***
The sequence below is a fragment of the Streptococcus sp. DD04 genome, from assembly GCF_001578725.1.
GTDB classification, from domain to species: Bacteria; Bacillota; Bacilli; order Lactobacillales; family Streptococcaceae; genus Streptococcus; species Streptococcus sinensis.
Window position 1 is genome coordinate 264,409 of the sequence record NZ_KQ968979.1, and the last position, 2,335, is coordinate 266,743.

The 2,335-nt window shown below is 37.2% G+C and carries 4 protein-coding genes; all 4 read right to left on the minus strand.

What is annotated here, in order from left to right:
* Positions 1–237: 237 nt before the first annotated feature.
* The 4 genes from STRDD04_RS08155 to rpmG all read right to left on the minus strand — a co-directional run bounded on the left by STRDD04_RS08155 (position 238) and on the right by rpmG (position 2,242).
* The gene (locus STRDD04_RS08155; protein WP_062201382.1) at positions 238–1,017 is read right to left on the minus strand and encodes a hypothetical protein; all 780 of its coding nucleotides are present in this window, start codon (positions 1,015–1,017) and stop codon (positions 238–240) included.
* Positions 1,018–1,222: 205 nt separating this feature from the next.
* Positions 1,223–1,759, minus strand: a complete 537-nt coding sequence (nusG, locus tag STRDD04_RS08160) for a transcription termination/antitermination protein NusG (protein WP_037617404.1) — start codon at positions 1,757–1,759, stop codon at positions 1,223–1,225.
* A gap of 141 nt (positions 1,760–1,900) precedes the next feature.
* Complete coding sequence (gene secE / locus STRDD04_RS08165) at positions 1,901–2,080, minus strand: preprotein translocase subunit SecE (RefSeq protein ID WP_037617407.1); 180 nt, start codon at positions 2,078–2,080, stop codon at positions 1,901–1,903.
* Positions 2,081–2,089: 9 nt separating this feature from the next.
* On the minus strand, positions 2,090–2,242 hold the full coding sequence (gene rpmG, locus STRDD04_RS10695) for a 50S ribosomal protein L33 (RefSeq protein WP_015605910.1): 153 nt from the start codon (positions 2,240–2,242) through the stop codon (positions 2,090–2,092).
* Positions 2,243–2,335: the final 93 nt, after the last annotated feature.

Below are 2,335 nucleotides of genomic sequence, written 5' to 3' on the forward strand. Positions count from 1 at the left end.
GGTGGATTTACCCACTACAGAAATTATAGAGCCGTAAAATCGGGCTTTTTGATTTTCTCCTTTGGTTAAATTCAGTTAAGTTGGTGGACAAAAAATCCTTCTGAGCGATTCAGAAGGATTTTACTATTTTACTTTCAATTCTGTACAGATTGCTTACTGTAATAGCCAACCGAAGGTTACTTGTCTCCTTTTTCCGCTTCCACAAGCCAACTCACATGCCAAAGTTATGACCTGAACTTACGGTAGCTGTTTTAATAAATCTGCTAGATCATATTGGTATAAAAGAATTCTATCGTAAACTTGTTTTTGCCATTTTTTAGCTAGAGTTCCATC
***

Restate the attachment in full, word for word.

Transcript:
The sequence below is a fragment of the Streptococcus sp. DD04 genome, from assembly GCF_001578725.1.
GTDB classification, from domain to species: Bacteria; Bacillota; Bacilli; order Lactobacillales; family Streptococcaceae; genus Streptococcus; species Streptococcus sinensis.
Window position 1 is genome coordinate 264,409 of the sequence record NZ_KQ968979.1, and the last position, 2,335, is coordinate 266,743.

The 2,335-nt window shown below is 37.2% G+C and carries 4 protein-coding genes; all 4 read right to left on the minus strand.

What is annotated here, in order from left to right:
* Positions 1–237: 237 nt before the first annotated feature.
* The 4 genes from STRDD04_RS08155 to rpmG all read right to left on the minus strand — a co-directional run bounded on the left by STRDD04_RS08155 (position 238) and on the right by rpmG (position 2,242).
* The gene (locus STRDD04_RS08155; protein WP_062201382.1) at positions 238–1,017 is read right to left on the minus strand and encodes a hypothetical protein; all 780 of its coding nucleotides are present in this window, start codon (positions 1,015–1,017) and stop codon (positions 238–240) included.
* Positions 1,018–1,222: 205 nt separating this feature from the next.
* Positions 1,223–1,759, minus strand: a complete 537-nt coding sequence (nusG, locus tag STRDD04_RS08160) for a transcription termination/antitermination protein NusG (protein WP_037617404.1) — start codon at positions 1,757–1,759, stop codon at positions 1,223–1,225.
* A gap of 141 nt (positions 1,760–1,900) precedes the next feature.
* Complete coding sequence (gene secE / locus STRDD04_RS08165) at positions 1,901–2,080, minus strand: preprotein translocase subunit SecE (RefSeq protein ID WP_037617407.1); 180 nt, start codon at positions 2,078–2,080, stop codon at positions 1,901–1,903.
* Positions 2,081–2,089: 9 nt separating this feature from the next.
* On the minus strand, positions 2,090–2,242 hold the full coding sequence (gene rpmG, locus STRDD04_RS10695) for a 50S ribosomal protein L33 (RefSeq protein WP_015605910.1): 153 nt from the start codon (positions 2,240–2,242) through the stop codon (positions 2,090–2,092).
* Positions 2,243–2,335: the final 93 nt, after the last annotated feature.

Below are 2,335 nucleotides of genomic sequence, written 5' to 3' on the forward strand. Positions count from 1 at the left end.
GGTGGATTTACCCACTACAGAAATTATAGAGCCGTAAAATCGGGCTTTTTGATTTTCTCCTTTGGTTAAATTCAGTTAAGTTGGTGGACAAAAAATCCTTCTGAGCGATTCAGAAGGATTTTACTATTTTACTTTCAATTCTGTACAGATTGCTTACTGTAATAGCCAACCGAAGGTTACTTGTCTCCTTTTTCCGCTTCCACAAGCCAACTCACATGCCAAAGTTATGACCTGAACTTACGGTAGCTGTTTTAATAAATCTGCTAGATCATATTGGTATAAAAGAATTCTATCGTAAACTTGTTTTTGCCATTTTTTAGCTAGAGTTCCATC